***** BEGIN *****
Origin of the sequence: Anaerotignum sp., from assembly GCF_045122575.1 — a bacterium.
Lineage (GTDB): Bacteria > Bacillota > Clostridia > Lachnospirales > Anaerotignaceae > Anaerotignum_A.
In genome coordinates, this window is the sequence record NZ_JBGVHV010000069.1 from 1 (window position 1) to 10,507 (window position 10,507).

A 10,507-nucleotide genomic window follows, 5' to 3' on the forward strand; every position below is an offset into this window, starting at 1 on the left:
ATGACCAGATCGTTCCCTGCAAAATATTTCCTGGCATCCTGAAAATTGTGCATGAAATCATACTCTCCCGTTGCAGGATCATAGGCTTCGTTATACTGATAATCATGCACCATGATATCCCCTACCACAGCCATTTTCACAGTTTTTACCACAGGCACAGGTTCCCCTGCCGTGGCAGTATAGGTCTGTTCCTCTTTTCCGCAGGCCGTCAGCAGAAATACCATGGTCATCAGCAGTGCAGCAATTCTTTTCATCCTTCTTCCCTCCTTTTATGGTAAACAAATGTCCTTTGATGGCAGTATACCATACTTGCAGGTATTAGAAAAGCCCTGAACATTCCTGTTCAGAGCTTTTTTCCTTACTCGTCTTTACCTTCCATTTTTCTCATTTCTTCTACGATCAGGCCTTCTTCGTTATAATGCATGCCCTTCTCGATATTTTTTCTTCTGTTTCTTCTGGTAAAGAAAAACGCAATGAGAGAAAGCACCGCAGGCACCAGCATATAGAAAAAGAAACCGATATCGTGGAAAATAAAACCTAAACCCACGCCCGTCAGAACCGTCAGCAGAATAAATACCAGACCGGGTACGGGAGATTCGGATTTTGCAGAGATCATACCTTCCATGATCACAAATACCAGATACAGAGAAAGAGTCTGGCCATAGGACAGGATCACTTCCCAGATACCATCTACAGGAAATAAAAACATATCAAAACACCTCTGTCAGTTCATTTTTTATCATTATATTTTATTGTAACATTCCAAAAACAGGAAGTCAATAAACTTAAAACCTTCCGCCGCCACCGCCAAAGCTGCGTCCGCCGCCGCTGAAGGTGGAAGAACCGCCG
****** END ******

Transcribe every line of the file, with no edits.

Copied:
Origin of the sequence: Anaerotignum sp., from assembly GCF_045122575.1 — a bacterium.
Lineage (GTDB): Bacteria > Bacillota > Clostridia > Lachnospirales > Anaerotignaceae > Anaerotignum_A.
In genome coordinates, this window is the sequence record NZ_JBGVHV010000069.1 from 1 (window position 1) to 10,507 (window position 10,507).

A 10,507-nucleotide genomic window follows, 5' to 3' on the forward strand; every position below is an offset into this window, starting at 1 on the left:
ATGACCAGATCGTTCCCTGCAAAATATTTCCTGGCATCCTGAAAATTGTGCATGAAATCATACTCTCCCGTTGCAGGATCATAGGCTTCGTTATACTGATAATCATGCACCATGATATCCCCTACCACAGCCATTTTCACAGTTTTTACCACAGGCACAGGTTCCCCTGCCGTGGCAGTATAGGTCTGTTCCTCTTTTCCGCAGGCCGTCAGCAGAAATACCATGGTCATCAGCAGTGCAGCAATTCTTTTCATCCTTCTTCCCTCCTTTTATGGTAAACAAATGTCCTTTGATGGCAGTATACCATACTTGCAGGTATTAGAAAAGCCCTGAACATTCCTGTTCAGAGCTTTTTTCCTTACTCGTCTTTACCTTCCATTTTTCTCATTTCTTCTACGATCAGGCCTTCTTCGTTATAATGCATGCCCTTCTCGATATTTTTTCTTCTGTTTCTTCTGGTAAAGAAAAACGCAATGAGAGAAAGCACCGCAGGCACCAGCATATAGAAAAAGAAACCGATATCGTGGAAAATAAAACCTAAACCCACGCCCGTCAGAACCGTCAGCAGAATAAATACCAGACCGGGTACGGGAGATTCGGATTTTGCAGAGATCATACCTTCCATGATCACAAATACCAGATACAGAGAAAGAGTCTGGCCATAGGACAGGATCACTTCCCAGATACCATCTACAGGAAATAAAAACATATCAAAACACCTCTGTCAGTTCATTTTTTATCATTATATTTTATTGTAACATTCCAAAAACAGGAAGTCAATAAACTTAAAACCTTCCGCCGCCACCGCCAAAGCTGCGTCCGCCGCCGCTGAAGGTGGAAGAACCGCCG